After a few failed attempts to get up to York mainly due to crappy British weather, we finally got up there to see Tim Peake’s Soyuz TMA–19M at the National Railway Museum in York.
This killed two birds with one stone. We got to do Space geekiness and Railway geekiness in one visit.
The Soyuz is on display at the National Railway Museum until 8th March 2018, so there’s not long to go before it finishes it’s run, as already mentioned, I’d hoped to have nailed this post much earlier, but thing’s just were not going our way with planning a day trip to York, and even this one had a slight problem, which I’ll get too later.
For what it’s worth if you’re reading this post for information on the Soyuz and it’s been and gone, here is the rest of it’s tour dates:
- Museum of Science + Industry—Manchester
10 March 2018 – 13 May 2018
- National Museum of Scotland—Edinburgh
Mid-May – mid-Aug 2018
- Venue 6 (competition slot)
tbc mid-Aug – mid-Nov 2018
- National Museum Wales—Cardiff
Mid-Nov 2018 – Jan 2019
- National Museums Northern Ireland: Ulster Museum—Belfast
Mid-Feb 2019 – mid-May 2019
More information can also be found here.
Let’s talk about the space stuff first.
The Soyuz itself can be found on the turntable in the Great Hall. It’s important to mention this because The Great Hall can actually be easy to miss. When you enter the National Railway Museum you naturally walk straight on, but the grand hall is actually off to the right and kind of veers off behind you. So it’s easy to miss when you first enter the Museum, and on our way out it was pretty obvious a lot of people where missing this part of the Museum out, thinking just the Station Hall and Yard were the main section. Which is easy to do considering entry to the Museum is free, you might actually think that, that’s simply it!
As we went on a Saturday, and also between half term, it was very busy, there was also a festival going on, which we’ll get to later which may or may not have added to the busyness, so be prepared to be patient in order to take a photo, and if it is busy you can forget having your photo taken with it the background, as there’s just too many people about. The Parachute can also be seen being lifted up towards the ceiling.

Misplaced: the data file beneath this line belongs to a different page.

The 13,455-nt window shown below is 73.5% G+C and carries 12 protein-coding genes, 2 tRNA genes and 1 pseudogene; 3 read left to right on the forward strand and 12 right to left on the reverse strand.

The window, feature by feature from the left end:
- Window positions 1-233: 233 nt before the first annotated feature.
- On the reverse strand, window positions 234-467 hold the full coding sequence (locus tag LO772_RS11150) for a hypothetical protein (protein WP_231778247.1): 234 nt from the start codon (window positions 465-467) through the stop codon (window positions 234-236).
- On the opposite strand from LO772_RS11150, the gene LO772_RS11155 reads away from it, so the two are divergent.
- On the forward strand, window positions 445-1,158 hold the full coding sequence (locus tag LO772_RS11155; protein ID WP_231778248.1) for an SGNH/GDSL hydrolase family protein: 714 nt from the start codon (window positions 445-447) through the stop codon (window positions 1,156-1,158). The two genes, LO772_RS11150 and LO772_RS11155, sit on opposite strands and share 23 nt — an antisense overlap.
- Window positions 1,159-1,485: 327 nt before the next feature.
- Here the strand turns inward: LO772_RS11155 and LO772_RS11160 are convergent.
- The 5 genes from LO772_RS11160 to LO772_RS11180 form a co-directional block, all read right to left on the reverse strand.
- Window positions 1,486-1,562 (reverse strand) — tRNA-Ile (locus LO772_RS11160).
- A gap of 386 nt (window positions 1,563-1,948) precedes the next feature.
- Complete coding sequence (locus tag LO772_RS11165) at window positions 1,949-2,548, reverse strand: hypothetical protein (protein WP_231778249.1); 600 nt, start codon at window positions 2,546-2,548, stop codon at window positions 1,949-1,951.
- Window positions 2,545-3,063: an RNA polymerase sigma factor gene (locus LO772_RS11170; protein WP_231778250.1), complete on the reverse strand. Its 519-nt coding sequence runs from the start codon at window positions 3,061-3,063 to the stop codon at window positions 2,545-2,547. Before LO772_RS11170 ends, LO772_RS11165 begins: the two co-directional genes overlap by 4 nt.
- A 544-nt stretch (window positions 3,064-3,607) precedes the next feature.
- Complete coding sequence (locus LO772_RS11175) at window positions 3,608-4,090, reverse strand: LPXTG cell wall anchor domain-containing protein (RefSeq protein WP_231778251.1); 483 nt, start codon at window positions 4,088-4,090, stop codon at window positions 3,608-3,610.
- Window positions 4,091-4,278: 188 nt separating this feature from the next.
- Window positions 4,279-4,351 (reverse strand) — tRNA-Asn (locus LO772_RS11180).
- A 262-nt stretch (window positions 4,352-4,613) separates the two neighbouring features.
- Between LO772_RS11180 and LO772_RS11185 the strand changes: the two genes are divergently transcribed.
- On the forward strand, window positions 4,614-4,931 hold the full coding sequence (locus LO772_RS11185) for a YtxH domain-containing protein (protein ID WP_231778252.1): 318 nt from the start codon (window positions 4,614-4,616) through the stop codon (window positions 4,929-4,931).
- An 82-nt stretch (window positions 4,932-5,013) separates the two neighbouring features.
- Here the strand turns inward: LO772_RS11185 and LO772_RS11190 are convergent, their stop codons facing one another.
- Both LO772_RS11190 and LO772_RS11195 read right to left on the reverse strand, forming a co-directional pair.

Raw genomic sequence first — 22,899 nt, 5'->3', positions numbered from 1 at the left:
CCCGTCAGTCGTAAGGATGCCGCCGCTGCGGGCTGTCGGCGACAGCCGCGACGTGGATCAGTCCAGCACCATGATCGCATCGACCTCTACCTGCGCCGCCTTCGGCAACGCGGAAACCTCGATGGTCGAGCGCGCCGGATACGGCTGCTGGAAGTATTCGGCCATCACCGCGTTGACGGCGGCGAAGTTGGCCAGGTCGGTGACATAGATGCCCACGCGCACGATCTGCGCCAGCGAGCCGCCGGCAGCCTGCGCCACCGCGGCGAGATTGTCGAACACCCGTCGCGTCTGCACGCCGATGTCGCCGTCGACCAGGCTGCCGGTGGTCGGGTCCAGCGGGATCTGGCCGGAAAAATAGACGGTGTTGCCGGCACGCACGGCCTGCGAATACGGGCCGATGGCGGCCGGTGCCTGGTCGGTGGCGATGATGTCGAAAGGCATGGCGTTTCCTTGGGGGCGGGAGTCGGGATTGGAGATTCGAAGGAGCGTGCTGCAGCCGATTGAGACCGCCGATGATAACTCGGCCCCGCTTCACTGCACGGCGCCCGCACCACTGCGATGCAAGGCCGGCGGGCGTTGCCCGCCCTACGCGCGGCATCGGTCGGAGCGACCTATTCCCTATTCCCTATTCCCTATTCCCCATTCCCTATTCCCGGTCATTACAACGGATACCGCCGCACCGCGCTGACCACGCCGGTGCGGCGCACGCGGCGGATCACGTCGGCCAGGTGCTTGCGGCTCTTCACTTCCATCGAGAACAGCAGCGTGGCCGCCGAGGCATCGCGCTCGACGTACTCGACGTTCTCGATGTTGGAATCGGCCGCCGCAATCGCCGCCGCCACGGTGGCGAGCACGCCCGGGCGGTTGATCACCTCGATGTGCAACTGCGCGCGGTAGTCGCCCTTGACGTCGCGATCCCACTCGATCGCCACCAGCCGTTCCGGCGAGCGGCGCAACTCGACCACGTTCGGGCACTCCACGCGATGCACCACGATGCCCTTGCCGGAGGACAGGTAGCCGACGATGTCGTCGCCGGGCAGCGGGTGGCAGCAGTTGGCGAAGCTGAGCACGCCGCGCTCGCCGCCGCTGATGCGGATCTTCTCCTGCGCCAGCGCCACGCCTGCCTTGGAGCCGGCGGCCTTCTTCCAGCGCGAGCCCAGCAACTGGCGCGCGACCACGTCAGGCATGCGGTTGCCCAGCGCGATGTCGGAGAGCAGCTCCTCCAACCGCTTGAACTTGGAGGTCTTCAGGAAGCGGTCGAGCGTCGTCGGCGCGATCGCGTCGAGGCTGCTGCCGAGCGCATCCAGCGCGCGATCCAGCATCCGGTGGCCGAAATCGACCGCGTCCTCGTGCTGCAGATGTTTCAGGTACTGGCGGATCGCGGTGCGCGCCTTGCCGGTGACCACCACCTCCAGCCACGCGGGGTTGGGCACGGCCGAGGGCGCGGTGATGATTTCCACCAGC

We were smart enough to book ahead the night before for the Space Descent VR experience. Something we should have done for many of the other attractions in York as well. This added extra is an additional £6 and is basically a VR experience of the Soyuz landing and you’re narrated through the whole thing by Tim. This is good fun, but wasn’t as good as I had hoped. I was kind of hoping for an outside Soyuz experience of the descent, but majority of it was from inside the Soyuz where you didn’t really feel much motion, but it gave you a feel for how claustrophobic the Soyuz capsule is and there were some excellent look around scenes with the International Space Station and of Earth itself especially following the sunrise around the curve of our planet.
Other activates included a Spacecraft talk and an imagination station video in one of the train carriages back in the main station hall.
You could have a photo of yourself taken in a highly sponsored Spacesuit, however the queue was massive (which was to become a running theme for the day), so we didn’t bother.
It would have been good to have some more space stuff on show, but alas that was it.
However thankfully, we are also train geeks, and the grand hall was an absolute blast to be in, I think we were actually in there for well over 2 hours looking at all the trains on show, from stream trains to diesels, to the eurostar and even a bullet train. Some of these things were huge. Especially the Mallard and the Duchess of Hamilton which are gorgeous. Some of the steam locos are also from around the world.
As we left the National Railway Museum the queue to enter was huge.
Off we went onto our travels to then explore some more of York.
During this weekend there was a Viking festival happening, which is apparently, one of the largest of it’s kind in Europe. The last time we had decent weather to come to York after the much anticipated January payday there was a residents festival on, so we gave it a miss, thinking it would be too busy. Following weekends were complete wash outs before this one, and with time running out to see the Soyuz here, we decided to chance it. Now I’m not sure if York is always this busy, or if it was because of the Viking festival. York is a big tourist attraction, and pretty much everywhere was rammed. It was literally bump into people constantly busy.
This was the queue just to go into Betty’s cafe at about noon.
There were also huge queues to get into York Dungeons and of course the Jorvik Viking Centre, which literally had a queue all around the square, with a huge waiting time to enter. So a number of things that we would have liked to have done we didn’t. I would therefore advise if you are visiting on a weekend or during half term, or a festival. Book your tickets ahead for the attractions, and give yourself enough time to get from one to the next.
We instead took a walk around the Shambles shops, visited the Minister and watched some Viking re-enactments before calling it a day on our visit to York. I think we’ll probably come back again quite soon as we didn’t get to fully experience many of the other things we’d have liked to have done, and it was also lucky we arrived early in the morning to get to the rail museum before the queues got too big there too.
Overall York is a great looking medieval walled City and everyone is really friendly. I thoroughly recommend a visit.